Bush Leaves D.C. Troubles Behind for S. America
MADELEINE BRAND, host:
From NPR West, this is DAY TO DAY. I'm Madeleine Brand.
Coming up, we'll talk with the head of UNICEF about how children in Pakistan are faring after last month's devastating earthquake there.
But first, President Bush leaves today for a visit to South America. The trip includes a Summit of the Americas conference at the resort town of Mar del Plata in Argentina. The president will be pushing for a free-trade zone for the Western Hemisphere, but there's a lot of opposition in parts of South America, and big protests are expected throughout the president's tour. With us now to talk about the visit is NPR White House correspondent Don Gonyea.
And, Don, what does the president hope to accomplish with this trip?
DON GONYEA reporting:
Well, you could say he's looking to get away from all the troubles he's been having in Washington, though look for those issues to follow him. He has not taken a question since the indictment last week of Lewis Libby, his and Vice President Cheney's top aide, who has since resigned and who was arraigned today. The president will certainly face questions about that whole investigation on this trip during a couple of scheduled news conferences.
Now as for the official purpose of the summit, though, the White House says it is a chance for democratically elected leaders to get together--three dozen of them, roughly, in all--and reaffirm a shared vision for the hemisphere, one the White House says is based on democracy and free markets and free trade as the best way to enhance prosperity and the livelihoods of people in the hemisphere. The president, as you mentioned, wants something called a Free Trade Area of the Americas, a big free-trade pact, but he also admitted this week that talks on that pact are really going nowhere. Still, he's pushing it.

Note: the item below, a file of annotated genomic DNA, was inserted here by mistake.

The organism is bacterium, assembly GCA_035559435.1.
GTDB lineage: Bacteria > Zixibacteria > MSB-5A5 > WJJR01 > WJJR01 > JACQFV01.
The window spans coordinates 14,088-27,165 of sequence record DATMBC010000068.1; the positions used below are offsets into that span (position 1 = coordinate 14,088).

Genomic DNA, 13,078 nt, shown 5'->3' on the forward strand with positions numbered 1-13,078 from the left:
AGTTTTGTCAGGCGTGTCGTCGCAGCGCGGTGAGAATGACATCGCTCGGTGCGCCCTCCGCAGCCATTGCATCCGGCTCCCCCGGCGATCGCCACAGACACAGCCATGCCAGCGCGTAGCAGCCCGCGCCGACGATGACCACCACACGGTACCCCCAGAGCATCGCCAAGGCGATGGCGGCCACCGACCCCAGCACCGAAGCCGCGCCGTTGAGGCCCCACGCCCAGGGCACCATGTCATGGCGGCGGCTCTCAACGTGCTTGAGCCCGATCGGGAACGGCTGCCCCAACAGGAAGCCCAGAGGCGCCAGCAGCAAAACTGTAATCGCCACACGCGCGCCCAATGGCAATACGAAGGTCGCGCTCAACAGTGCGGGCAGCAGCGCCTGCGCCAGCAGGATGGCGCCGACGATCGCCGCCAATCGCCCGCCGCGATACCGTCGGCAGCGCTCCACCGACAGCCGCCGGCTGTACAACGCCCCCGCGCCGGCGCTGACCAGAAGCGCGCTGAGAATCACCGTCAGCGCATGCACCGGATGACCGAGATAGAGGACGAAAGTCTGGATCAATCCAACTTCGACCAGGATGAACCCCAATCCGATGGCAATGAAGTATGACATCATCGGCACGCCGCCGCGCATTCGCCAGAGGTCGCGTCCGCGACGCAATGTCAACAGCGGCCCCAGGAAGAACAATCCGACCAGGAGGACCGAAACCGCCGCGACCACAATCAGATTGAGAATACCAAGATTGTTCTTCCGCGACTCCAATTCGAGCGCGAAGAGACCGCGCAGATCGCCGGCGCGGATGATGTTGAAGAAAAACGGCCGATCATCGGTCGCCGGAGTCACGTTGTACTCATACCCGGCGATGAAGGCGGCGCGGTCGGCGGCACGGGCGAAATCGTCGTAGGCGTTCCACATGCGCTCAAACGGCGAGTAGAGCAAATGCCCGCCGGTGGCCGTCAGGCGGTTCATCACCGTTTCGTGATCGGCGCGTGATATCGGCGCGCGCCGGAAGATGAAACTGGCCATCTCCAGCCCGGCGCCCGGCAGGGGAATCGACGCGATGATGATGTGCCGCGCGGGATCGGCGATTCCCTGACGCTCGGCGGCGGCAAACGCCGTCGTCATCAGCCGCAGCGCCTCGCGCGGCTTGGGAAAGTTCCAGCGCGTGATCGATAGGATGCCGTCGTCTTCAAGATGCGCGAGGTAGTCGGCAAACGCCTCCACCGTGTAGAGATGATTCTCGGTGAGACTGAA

BRAND: Now the president of Venezuela, Hugo Chavez, will be in some of the meetings, but he's also one of the protesters, right?
GONYEA: Absolutely. Chavez's country, Venezuela, has the third-largest economy in South America. It's an important oil supplier to the United States. He is the head of a democratic country. But he is also a close ally of Cuba's Fidel Castro. And Chavez believes in a much more socialist approach to governance. He is a critic of President Bush and the kind of free trade the president espouses. He says it may be good for corporations, but it's not good for workers across Latin America. He's also accused the US of trying to overthrow his government, even of plotting to assassinate him. So it is very unusual that the president of the United States will be in the same room at a summit with such a strong, strong critic.
BRAND: And what about others, other Latin American leaders? Where does US prestige stand with them?
GONYEA: Well, Chavez is certainly the loudest, most public voice criticizing the US, but there is a new Zogby poll of opinion leaders in six Latin American countries that shows very low support for President Bush. Across the Americas, American prestige, you could say, is taking a beating. Now part of it is a feeling that the war in Iraq has simply distracted President Bush from important Latin American issues. Mexican President Vicente Fox, whom President Bush on his first trip overseas as president called the US' most important ally, has been frustrated with Mr. Bush because of immigration issues. There are again, as I said, doubts about the US approach to free trade. So there are real doubts about President Bush. He meets a skeptical public.
BRAND: And where does he go after the summit?
GONYEA: Well, he goes to the Brazilian capital city for talks about economic ties and about trade again. That's a one-day stop. Then on Monday he visits Panama before heading home back to Washington that day.
BRAND: NPR White House correspondent Don Gonyea, thank you.
GONYEA: A pleasure.
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